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[We at Spectra Energy are] ‘Steadfast in our belief that this process needs to be as open, honest and publicly transparent as possible’
Marylee Hanley, Spectra Energy’s Director of Stakeholder Outreach
Slick words from a Spectra Energy executive who publicly touts the company’s
“continual communication and …. Discussion with stakeholders to address their issues and concerns.” By stakeholders, the company means landowners living near its facilities.1
Yet six months after a two-day incident in March at its huge Steckman Ridge facility in Bedford County, Pennsylvania, Spectra Energy still refuses to publicly say how much methane (toxic volatile organic compounds) was vented in an uncontrolled release and why it happened.
Through their own efforts, however, property owners now know that Spectra Energy’s uncontrolled leak in this latest incident amounts to 431.5 thousand cubic feet of natural gas vented to the atmosphere over a two-day period.2
Enough natural gas to power five homes in the Northeast for a year, according to the Energy Information Administration of the U.S. Department of Energy. Hardly a “small volume” as Spectra Energy officials claim.
Moreover, documents from the Pennsylvania Department of Environmental Protection (DEP), reveal that the uncontrolled release was tied to a malfunctioning electronic level switch in a dehydration unit.
No wonder the federal Pipeline & Hazardous Materials Safety Administration (PHMSA) is citing valve and other problems across many parts of Spectra Energy’s system and leveling 6-figure fines.3
In contrast to the company’s alleged “steadfast … belief” in open communication, Spectra Energy initially dismissed concerns of residents in Clearville (Bedford County), PA, who called 911 in March after hearing firecracker-like noises and seeing what appeared to be smoke coming from the company's compressor station.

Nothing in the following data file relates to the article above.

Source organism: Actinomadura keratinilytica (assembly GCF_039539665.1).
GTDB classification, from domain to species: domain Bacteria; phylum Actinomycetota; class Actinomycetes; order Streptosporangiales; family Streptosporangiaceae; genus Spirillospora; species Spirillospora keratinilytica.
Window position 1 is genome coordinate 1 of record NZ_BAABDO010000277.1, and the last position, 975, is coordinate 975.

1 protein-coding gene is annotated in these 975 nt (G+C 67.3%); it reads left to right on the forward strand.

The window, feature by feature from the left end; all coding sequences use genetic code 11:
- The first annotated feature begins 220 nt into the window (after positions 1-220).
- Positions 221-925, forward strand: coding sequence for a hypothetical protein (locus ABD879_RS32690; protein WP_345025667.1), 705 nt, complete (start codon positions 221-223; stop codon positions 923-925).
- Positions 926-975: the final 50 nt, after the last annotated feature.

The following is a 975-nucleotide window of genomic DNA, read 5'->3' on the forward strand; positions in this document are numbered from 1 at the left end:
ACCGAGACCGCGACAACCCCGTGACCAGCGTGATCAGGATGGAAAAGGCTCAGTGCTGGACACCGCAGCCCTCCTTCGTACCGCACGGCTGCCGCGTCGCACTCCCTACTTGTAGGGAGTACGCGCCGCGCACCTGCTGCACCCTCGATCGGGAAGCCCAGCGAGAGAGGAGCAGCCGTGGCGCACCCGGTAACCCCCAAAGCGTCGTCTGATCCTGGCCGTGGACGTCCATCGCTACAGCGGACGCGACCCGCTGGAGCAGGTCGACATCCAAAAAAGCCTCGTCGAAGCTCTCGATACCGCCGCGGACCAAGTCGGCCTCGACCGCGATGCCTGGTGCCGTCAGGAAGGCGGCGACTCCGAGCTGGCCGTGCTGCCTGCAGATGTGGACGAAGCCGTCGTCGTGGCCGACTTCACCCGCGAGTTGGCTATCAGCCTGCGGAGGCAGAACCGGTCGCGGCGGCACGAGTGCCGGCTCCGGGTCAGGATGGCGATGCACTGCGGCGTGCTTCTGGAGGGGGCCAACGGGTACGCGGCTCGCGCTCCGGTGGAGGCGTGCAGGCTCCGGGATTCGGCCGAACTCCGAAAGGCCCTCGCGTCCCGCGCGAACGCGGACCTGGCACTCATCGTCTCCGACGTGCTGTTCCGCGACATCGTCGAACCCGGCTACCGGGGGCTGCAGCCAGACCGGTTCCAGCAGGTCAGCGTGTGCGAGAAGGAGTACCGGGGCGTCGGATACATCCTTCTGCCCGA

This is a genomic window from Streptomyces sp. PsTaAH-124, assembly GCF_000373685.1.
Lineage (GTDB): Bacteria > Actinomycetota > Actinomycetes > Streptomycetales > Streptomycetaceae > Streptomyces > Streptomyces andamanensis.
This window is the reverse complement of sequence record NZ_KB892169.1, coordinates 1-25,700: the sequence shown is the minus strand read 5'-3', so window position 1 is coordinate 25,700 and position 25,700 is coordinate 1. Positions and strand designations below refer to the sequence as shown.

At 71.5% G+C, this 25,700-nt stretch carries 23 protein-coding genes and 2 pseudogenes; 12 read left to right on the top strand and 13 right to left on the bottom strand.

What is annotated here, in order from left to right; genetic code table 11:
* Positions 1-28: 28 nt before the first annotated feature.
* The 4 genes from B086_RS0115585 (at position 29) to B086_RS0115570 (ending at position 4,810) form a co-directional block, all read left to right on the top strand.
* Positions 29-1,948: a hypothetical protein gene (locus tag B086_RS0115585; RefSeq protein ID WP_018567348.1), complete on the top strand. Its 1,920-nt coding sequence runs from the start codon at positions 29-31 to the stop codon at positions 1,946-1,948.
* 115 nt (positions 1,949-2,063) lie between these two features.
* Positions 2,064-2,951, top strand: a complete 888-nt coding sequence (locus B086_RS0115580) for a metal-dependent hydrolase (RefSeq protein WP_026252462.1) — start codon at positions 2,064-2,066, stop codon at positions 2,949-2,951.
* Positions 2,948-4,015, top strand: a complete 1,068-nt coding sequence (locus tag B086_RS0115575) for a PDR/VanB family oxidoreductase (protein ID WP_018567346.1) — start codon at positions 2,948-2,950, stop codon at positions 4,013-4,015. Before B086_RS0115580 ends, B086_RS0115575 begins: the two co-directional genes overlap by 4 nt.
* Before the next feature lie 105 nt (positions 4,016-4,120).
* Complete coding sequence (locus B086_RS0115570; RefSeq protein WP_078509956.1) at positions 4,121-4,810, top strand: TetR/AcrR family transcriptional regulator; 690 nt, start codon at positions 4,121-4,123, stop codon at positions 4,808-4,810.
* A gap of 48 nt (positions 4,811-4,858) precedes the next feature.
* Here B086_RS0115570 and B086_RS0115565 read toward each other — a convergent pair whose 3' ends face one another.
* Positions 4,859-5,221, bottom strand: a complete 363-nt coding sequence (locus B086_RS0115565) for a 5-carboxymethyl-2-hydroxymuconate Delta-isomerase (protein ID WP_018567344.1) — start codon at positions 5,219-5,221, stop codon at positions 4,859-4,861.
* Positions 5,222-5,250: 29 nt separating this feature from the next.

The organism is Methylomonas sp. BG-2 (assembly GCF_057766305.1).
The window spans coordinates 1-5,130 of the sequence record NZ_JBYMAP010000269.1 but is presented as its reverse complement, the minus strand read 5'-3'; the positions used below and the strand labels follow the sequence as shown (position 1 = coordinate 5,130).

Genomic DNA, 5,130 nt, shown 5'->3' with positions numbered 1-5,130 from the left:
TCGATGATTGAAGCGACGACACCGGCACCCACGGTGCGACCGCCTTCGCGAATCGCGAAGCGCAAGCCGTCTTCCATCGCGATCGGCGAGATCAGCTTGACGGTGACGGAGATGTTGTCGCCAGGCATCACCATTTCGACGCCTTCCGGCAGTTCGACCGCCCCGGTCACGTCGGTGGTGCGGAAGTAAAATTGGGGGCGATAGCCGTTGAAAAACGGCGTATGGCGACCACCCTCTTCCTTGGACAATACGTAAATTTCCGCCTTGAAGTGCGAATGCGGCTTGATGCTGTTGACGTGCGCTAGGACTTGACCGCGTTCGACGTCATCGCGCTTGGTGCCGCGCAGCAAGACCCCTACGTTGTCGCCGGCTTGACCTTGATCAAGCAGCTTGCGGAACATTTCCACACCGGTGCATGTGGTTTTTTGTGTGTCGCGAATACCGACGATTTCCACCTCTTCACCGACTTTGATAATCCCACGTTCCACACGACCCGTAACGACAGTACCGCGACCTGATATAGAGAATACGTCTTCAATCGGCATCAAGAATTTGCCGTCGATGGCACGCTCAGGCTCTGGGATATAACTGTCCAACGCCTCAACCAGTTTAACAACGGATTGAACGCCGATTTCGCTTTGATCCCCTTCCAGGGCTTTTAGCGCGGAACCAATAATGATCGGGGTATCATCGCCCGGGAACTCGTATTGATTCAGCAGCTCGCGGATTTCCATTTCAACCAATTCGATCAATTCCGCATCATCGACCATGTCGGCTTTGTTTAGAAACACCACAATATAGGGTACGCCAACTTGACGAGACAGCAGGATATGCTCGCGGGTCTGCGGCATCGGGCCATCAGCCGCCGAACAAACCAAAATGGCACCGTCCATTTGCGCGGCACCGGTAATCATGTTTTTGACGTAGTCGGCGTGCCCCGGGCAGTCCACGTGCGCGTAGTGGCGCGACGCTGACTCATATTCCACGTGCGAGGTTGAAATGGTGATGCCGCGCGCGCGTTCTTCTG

The same Marylee Hanley, Director of Stakeholder Outreach for Spectra Energy – who piously touts the company’s commitment to a communication process “as open, honest and publicly transparent as possible” – declared to the Associate Editor of the Bedford Gazette, "Nothing was released. There was no smoke. No incident.” 4
In fact, Hanley said that the only thing that was released was “air,” according to the Bedford Gazette.
By the next day, the company was forced to retreat: It admitted there was an uncontrolled release of methane and other hydrocarbons; but claimed only a "small volume" escaped.
Broken promises and repeated uncontrolled release of toxic volatile organic compounds (VOCs) raise questions about whether Canadian-born CEO Greg Ebel knows how often Spectra Energy managers fail to do what the company says it does.
CEO Ebel has never publicly commented on the four years of ongoing problems at the Steckman Ridge facility. Nor has he ever visited with property owners – the company’s stakeholders – to demonstrate his own “steadfast belief” in a communication process “as open, honest and publicly transparent as possible.”
Risk Management at Spectra Energy
The U.S. Securities and Exchange Commission (SEC) repeatedly reminds directors at publicly held companies like Spectra Energy (NYSE: SE) that they have an obligation to oversee their company’s risk management and risk strategy and to identify both risks and opportunities for improvement.
In 2010, I wrote to the Board of Directors about the risk related issues at the Steckman Ridge facility – all of which have been covered by this website. On behalf of the Board, General Counsel Reginald Hedgebeth replied. Among his key points [emphasis added]:
“I want to assure you that Spectra Energy’s Board is aware of the various items you reference in your letter. … Spectra Energy maintains a robust risk management process … that ensures … the Board of Directors is actively involved in overseeing strategic and operational risks….”
“With respect to your concerns regarding the Steckman Ridge storage facility” -- here he cites the oversight of federal and state regulators such as the Federal Energy Regulatory Commission, PA DEP, PHMSA, and the US EPA.